Continuing growth in commercial, residential, and highway construction industries creates a strong demand for construction aggregate in central Kentucky. The term aggregate refers to the hard, inert rock particles that are combined with binding materials to form cement concrete and asphalt concrete, or are used alone (for example, as road base).
In central Kentucky, Ordovician limestone and dolomite are mined and quarried for construction aggregate. Stone is being produced from the High Bridge Group and the overlying Lexington Limestone. The High Bridge Group consists of three formations: in descending stratigraphic order, the Tyrone Limestone, Oregon Formation, and Camp Nelson Limestone. Only the Grier-Curdsville and Tanglewood Members of the Lexington Limestone are mined.
High Bridge rocks, 470 to 570 feet thick, are composed of dense, micrograined limestone and finely crystalline dolomite. The Lexington Limestone, 180 to 320 feet thick, contains a variety of carbonate lithologies, but is mainly fine- to coarse-grained, partly shaly, fossiliferous limestone. The High Bridge Group is the region's principal source of aggregate; stone is produced from nine underground mines and one open-pit quarry. Lesser quantities of aggregate are obtained from four quarries and one mine operating in the Lexington Limestone.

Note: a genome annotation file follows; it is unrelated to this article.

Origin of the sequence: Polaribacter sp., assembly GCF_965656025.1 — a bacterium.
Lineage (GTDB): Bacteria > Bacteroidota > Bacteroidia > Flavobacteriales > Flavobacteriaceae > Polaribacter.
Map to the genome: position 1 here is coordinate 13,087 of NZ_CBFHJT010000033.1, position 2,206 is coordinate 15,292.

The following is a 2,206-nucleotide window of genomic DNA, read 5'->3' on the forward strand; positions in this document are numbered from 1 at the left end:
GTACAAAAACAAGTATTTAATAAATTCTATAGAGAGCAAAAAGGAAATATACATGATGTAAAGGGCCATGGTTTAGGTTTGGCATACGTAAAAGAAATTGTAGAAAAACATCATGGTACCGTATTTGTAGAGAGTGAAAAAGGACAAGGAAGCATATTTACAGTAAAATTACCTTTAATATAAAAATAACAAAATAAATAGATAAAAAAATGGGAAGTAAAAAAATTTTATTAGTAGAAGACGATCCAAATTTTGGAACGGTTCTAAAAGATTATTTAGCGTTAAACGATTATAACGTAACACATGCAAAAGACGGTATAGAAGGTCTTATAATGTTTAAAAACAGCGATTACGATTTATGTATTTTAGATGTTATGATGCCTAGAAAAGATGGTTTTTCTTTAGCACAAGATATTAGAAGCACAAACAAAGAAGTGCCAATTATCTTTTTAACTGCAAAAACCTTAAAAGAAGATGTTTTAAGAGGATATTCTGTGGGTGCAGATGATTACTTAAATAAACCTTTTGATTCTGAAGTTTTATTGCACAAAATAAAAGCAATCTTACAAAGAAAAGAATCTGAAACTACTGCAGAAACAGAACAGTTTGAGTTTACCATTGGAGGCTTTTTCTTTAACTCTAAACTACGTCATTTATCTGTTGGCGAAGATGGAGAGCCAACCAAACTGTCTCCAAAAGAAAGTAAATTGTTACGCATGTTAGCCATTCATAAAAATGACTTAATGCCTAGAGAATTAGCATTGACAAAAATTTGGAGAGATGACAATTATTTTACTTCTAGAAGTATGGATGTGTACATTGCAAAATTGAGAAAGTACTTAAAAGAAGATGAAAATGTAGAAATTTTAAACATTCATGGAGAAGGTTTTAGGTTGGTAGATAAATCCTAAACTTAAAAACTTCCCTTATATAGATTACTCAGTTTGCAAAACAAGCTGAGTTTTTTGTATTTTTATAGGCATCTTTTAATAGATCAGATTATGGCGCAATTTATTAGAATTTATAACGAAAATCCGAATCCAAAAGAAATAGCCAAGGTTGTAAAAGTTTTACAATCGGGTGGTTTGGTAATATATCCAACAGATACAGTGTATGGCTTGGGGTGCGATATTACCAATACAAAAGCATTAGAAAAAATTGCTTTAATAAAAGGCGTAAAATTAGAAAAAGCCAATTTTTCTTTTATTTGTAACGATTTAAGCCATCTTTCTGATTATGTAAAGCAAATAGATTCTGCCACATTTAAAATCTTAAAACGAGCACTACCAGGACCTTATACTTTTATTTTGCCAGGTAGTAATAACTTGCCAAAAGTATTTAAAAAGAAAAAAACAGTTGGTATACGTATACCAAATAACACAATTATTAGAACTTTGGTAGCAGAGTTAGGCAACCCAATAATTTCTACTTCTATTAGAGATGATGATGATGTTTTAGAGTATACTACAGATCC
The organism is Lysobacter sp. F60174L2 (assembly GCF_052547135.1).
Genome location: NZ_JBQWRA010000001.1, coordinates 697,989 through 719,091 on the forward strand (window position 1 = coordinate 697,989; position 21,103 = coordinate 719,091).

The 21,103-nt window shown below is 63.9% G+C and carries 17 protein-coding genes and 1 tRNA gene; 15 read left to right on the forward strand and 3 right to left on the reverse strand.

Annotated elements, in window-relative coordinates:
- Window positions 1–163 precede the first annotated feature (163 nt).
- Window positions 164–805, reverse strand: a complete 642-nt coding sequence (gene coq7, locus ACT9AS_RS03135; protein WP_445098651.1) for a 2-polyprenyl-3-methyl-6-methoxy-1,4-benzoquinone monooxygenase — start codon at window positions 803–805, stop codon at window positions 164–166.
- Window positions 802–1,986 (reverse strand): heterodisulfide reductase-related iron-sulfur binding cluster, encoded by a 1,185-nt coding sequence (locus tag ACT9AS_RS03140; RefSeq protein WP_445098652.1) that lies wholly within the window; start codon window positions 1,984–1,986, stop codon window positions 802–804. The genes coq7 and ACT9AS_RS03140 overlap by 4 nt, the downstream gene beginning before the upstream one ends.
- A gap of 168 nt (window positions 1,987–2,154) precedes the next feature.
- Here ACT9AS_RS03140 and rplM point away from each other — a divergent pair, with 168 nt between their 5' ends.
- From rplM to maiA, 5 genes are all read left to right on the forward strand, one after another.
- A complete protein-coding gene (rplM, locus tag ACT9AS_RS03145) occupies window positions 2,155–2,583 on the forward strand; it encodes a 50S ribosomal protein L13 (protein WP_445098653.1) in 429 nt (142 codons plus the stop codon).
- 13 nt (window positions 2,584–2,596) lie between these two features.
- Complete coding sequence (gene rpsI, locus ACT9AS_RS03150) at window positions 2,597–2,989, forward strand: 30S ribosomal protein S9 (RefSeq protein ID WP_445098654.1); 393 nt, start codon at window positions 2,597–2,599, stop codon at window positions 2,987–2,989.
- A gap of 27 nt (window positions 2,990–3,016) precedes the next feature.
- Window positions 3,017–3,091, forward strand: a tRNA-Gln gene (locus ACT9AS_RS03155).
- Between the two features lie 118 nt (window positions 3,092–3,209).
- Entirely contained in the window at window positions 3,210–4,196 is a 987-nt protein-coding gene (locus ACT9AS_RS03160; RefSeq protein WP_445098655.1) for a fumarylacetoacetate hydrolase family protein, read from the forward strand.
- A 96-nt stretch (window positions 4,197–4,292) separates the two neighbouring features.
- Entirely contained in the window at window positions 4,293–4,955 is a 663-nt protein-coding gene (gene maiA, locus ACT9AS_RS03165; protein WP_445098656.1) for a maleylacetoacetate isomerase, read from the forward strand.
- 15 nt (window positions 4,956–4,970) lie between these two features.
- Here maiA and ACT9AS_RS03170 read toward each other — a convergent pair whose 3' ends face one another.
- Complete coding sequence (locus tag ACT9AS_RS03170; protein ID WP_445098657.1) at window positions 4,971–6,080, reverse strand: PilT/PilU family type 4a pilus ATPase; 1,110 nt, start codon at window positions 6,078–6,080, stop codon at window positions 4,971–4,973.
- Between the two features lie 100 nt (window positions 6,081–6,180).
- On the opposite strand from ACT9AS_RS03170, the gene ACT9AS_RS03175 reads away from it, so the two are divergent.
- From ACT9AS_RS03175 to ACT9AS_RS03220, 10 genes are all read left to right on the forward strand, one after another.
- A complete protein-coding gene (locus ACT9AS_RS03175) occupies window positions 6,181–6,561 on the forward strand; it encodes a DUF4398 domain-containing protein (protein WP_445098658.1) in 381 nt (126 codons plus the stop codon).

The geologic and topographic position of the Ordovician deposits determines the method of production. Lexington limestones crop out at the surface in central Kentucky, and are mainly produced from open-pit quarries. High Bridge rocks lie below the surface across most of the region, and are principally exploited by underground mining. As a result of uplift along the Cincinnati Arch, vertical displacement along faults, and downcutting by the Kentucky River, High Bridge deposits are exposed along entrenched valleys of the river and its tributaries, from Boonesborough downstream to Frankfort.